Statistics seem to indicate support for that belief.
A study led by the Asset-Based Community Development Institute of Northwestern University found that over 90 percent of respondents "believe that their playground project helped strengthen relationships among neighborhood residents and among community partners," and that "their project increased their collective confidence and transformed skepticism."
The residents of these devastated communities constantly come out in overwhelming numbers to revitalize them.
"The very first build that we did after the hurricanes hit was in Bay Saint Louis, Mississippi," said Vietti. "We were hoping for a couple hundred volunteers and we had over 500 volunteers show up. That speaks to the community development and the importance, certainly in the wake of the hurricanes, of just having folks come together to do something positive."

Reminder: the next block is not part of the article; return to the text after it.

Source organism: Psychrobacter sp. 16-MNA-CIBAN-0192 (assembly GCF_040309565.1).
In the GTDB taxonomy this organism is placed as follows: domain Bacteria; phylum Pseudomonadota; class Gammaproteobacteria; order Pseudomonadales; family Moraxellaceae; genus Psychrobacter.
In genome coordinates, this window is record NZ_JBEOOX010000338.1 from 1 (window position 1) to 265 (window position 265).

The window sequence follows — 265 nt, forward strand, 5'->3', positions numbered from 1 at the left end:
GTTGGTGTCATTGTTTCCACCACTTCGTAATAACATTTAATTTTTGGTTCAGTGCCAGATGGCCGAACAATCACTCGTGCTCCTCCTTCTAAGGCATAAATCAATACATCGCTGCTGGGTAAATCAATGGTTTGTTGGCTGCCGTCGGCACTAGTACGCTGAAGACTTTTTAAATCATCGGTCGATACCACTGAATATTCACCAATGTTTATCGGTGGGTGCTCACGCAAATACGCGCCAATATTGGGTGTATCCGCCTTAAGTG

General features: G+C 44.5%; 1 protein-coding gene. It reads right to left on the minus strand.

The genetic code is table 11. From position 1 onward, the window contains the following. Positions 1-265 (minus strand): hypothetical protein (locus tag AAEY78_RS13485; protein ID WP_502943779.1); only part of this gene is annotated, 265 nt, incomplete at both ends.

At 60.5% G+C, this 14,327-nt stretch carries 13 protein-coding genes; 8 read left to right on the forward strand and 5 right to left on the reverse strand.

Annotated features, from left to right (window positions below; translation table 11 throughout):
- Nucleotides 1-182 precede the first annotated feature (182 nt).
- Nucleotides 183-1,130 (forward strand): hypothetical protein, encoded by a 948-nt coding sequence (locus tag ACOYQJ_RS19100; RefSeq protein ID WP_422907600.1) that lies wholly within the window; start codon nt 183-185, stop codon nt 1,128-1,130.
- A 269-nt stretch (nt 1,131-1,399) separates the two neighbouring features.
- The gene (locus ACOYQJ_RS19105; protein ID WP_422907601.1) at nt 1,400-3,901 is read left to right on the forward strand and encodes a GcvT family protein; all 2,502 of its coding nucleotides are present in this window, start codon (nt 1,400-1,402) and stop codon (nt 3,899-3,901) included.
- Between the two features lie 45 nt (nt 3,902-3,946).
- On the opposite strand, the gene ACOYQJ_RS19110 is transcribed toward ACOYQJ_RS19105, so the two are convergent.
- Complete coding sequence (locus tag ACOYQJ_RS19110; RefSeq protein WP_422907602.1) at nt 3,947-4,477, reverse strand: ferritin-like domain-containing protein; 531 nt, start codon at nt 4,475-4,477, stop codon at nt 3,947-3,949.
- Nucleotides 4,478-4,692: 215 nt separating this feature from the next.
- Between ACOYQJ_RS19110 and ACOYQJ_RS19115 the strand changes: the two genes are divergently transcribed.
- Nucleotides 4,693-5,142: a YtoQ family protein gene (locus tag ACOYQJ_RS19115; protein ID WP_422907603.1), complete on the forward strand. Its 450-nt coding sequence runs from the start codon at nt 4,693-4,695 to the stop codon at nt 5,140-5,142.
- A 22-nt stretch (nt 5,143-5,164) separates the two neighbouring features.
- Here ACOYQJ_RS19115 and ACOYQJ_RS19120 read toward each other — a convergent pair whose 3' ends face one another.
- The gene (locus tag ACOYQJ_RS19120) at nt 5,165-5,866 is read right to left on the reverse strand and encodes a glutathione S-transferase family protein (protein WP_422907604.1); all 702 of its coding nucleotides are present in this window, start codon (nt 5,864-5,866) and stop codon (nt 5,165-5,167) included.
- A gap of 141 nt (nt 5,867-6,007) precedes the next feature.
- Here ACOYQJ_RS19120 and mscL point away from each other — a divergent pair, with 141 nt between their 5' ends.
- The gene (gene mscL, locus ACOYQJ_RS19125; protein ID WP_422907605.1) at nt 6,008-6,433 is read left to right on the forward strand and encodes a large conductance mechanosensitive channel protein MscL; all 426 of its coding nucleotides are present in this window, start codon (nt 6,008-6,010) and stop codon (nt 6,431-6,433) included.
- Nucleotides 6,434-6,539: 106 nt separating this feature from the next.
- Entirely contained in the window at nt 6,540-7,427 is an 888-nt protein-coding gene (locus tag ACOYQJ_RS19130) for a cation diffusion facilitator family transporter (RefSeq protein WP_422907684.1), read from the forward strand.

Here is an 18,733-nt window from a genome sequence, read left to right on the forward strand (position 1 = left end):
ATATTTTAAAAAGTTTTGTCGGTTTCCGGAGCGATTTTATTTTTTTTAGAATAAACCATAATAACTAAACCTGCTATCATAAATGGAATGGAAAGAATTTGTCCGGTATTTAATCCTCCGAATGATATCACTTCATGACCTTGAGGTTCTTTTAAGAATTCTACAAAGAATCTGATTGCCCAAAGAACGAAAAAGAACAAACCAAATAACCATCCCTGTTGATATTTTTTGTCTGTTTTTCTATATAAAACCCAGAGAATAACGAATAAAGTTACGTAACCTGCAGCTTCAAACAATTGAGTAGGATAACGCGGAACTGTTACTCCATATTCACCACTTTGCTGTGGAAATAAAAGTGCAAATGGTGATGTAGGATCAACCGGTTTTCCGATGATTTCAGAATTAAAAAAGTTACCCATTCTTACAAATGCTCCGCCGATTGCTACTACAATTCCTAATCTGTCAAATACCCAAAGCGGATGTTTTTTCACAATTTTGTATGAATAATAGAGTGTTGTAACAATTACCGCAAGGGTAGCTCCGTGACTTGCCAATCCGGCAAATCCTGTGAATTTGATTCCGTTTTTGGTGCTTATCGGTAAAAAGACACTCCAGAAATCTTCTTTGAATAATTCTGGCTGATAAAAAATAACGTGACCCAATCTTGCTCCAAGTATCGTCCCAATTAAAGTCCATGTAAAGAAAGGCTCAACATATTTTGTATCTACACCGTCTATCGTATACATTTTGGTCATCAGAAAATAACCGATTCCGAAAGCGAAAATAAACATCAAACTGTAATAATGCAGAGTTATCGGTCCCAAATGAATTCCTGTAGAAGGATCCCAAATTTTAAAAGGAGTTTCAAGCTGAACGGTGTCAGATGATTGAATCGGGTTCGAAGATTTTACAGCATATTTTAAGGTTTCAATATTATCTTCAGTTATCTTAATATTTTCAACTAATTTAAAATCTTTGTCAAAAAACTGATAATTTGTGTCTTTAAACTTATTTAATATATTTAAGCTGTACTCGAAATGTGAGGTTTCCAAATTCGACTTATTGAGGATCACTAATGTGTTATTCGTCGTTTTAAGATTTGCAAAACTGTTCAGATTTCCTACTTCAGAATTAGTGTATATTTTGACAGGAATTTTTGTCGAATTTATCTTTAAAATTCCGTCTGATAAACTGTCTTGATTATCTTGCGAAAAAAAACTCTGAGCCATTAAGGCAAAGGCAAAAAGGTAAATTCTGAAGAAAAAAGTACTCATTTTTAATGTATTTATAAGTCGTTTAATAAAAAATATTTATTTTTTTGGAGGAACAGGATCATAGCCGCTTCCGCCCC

A KaBOOM! project begins with a call to the area's kids to come to a "Design Day" where they draw their dream playgrounds on large sheets of paper, and KaBOOM! examines the drawings for common themes, common pieces of equipment and common colors to incorporate into the design of the actual playground around 6 to 8 weeks later.
The responsibility then falls on adult volunteers to show up and make the children's dream playgrounds a reality. If successful, the feeling of accomplishment can be priceless.
"We'll start at about 8:30 in the morning and we'll be finished by about 2:30," says Vietti. "So, in 6 or 7 hours, we'll go from an empty lot to a brand new playground that kids can enjoy for years to come. And we'll tell people, 'You did this in 6 or 7 hours. So, if you can do this in 6 or 7 hours, think about what else you can do.'"